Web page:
Autumn in Grand Rapids, Michigan, is when the battle against potholes and tall grass finally comes to an end. In the wake of the recession, foreclosed houses and empty rental properties left garbage, weeds, and various physical issues for the city to address this fall. However, this season, citizens were armed with GRCity 311, a mobile application enabling the submission of reports anytime, anywhere.

“We received a lot of tall grass complaints through the app,” says Bob Coe, IT Project Manager, Technology and Change Management Department, City of Grand Rapids. “Having photos attached to the reports has been tremendously helpful for the responding agencies.”

First implemented in 2010 as an iPhone and Android app, GRCity 311 gives citizens even more ways to report streets and sidewalks left unplowed this season. The latest release includes an upgraded web form, the ability to submit reports through Twitter with hashtags like #snowremoval, and developer APIs built to the Open311 standard.

Powered by Spot Reporters, a mobile reporting framework from Connected Bits, GRCity 311 is integrated directly with Cityworks, the core asset management system in Grand Rapids. Spot Reporters centralizes the management of mobile and various engagement channels for citizens to cooperate with government. When the first snowstorm hits, Grand Rapids will be able to add snow removal to a list of available services, and the category will appear on mobile apps and the Web to start crowdsourcing reports.

While GRCity 311 is targeted for citizens, some of its power users are actually city employees. From a device hardware standpoint, Grand Rapids is a progressive organization with mostly iPhone devices internally, in addition to some Android. “We have Police Officers who submit reports regularly while on patrol,” states Coe. “They know first hand what can happen when certain issues go unattended. Increasing their accessibility to other agencies has been beneficial.”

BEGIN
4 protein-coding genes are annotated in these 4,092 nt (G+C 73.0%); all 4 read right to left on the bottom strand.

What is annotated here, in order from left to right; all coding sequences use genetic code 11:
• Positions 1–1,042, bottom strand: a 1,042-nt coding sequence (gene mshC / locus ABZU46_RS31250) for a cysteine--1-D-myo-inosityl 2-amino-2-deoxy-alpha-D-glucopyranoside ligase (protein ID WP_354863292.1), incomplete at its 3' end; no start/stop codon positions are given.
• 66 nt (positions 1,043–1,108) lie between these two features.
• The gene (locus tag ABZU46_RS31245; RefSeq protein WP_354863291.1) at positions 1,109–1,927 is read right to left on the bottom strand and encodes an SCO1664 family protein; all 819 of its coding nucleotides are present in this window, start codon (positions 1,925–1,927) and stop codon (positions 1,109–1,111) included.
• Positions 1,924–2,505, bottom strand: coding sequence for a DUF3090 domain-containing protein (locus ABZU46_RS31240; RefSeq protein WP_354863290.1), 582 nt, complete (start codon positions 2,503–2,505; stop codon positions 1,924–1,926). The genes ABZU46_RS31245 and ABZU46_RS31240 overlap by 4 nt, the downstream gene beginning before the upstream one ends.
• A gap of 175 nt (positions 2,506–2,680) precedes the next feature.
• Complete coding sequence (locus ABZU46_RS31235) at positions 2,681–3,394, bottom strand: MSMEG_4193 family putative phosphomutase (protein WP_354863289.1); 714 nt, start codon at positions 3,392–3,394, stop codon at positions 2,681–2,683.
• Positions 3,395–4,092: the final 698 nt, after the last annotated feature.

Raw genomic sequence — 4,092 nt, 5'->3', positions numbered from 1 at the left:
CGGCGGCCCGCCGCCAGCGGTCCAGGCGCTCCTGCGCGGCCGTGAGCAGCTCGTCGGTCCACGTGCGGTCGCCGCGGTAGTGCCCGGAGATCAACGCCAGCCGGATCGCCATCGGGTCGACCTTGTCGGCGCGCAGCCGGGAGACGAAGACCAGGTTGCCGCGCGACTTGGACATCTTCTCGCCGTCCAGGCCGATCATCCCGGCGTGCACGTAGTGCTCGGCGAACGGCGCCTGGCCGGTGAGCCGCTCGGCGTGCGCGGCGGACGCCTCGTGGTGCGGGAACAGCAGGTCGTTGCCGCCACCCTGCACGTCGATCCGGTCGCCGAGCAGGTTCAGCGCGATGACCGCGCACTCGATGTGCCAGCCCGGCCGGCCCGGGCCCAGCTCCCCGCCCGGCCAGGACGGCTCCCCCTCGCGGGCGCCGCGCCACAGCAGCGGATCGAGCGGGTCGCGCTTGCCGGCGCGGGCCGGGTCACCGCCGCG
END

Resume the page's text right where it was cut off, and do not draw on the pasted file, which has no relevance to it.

The fast evolution of mobile and “web 2.0” technologies is a disruptive force, but with Spot Reporters, Grand Rapids can embrace new technologies without breaking existing processes. The thought of implementing a mobile app like GRCity 311 often causes concern for municipalities; worried they might exceed the number of requests to which they have the capacity to respond. To this train of thought, Coe remarks, “We’re not out promoting the app on national TV. Spot Reporters gives us the flexibility to promote usage around service issues we can handle.  In fact, the apps have actually helped identify areas in need of operational improvement by bringing transparency to the system.”

Cityworks has been successfully adopted as a work order management system for most enterprise services in Grand Rapids since 2005. As the destination for nearly all requests for service, Cityworks is the foundation for self-service channels introduced by Spot Reporters.

“When a citizen submits a report, they are assigned a case number generated by Cityworks which can be used to track the resolution. When the status of a case changes in Cityworks, or when it gets resolved, notification is automatically sent to the citizen who reported it and those who choose to follow it,” says Coe. “This feedback loop has been critical in building loyalty and trust with citizens.”